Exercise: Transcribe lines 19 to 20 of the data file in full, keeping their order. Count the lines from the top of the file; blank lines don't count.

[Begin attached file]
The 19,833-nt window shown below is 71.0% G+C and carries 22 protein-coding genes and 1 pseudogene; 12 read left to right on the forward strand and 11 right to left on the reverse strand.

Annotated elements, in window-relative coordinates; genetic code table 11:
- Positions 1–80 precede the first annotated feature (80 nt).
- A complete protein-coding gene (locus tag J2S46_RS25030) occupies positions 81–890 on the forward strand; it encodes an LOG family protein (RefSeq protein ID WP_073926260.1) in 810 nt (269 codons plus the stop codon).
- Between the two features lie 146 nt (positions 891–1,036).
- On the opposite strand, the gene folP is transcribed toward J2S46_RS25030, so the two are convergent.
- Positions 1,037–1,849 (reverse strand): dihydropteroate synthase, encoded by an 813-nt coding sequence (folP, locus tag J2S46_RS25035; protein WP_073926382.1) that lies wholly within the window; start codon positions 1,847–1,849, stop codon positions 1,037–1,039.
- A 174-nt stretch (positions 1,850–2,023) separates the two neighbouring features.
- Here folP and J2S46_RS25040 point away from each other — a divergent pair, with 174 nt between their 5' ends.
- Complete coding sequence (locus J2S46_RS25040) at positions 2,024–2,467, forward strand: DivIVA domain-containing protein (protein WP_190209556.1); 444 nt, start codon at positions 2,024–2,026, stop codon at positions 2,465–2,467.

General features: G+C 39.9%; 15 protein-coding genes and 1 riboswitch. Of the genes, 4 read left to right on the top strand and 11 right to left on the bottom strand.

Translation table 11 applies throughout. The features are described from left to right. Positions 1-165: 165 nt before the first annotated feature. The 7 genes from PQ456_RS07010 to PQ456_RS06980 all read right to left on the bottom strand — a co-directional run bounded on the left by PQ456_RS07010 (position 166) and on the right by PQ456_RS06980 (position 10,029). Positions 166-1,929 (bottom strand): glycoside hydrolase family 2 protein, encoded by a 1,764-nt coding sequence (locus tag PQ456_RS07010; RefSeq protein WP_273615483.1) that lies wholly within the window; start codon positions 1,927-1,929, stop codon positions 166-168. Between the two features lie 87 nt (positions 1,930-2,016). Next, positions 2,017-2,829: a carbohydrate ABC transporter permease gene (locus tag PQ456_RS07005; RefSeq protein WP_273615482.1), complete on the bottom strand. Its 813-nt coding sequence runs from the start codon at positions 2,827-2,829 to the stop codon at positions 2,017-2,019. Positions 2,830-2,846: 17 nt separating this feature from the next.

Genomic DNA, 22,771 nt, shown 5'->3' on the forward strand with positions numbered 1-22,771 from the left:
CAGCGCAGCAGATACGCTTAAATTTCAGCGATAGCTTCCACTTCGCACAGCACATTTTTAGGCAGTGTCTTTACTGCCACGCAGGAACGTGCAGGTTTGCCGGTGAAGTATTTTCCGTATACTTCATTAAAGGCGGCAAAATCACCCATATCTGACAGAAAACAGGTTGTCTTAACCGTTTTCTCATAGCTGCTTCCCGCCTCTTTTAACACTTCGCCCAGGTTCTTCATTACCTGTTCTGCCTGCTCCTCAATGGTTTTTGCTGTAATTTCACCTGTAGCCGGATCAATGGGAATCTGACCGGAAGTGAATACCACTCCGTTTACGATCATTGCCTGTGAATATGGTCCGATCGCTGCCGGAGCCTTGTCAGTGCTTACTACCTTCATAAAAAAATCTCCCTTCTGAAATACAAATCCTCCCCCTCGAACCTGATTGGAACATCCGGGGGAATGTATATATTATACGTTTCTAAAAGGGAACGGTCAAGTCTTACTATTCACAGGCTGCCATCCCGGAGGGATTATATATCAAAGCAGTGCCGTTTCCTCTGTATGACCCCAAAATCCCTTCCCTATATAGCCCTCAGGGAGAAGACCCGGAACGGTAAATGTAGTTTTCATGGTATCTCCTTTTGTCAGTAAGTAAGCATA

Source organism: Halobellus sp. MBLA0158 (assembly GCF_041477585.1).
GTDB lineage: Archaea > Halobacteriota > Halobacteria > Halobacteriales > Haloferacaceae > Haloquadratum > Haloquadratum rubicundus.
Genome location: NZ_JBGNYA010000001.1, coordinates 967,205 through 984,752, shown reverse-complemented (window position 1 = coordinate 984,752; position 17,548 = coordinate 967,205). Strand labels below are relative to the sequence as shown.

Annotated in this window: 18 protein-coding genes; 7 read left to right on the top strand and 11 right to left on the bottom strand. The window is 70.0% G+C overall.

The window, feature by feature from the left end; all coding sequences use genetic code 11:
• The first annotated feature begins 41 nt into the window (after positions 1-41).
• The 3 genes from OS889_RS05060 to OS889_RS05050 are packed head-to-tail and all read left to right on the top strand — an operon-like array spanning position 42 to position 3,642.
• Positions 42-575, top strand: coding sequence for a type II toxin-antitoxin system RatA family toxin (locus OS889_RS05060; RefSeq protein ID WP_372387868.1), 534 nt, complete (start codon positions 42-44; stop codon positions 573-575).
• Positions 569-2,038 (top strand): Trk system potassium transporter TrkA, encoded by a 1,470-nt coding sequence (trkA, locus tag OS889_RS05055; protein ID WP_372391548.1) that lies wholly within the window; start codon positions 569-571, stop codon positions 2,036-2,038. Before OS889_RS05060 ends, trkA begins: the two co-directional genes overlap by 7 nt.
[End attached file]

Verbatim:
The window, feature by feature from the left end; all coding sequences use genetic code 11:
• The first annotated feature begins 41 nt into the window (after positions 1-41).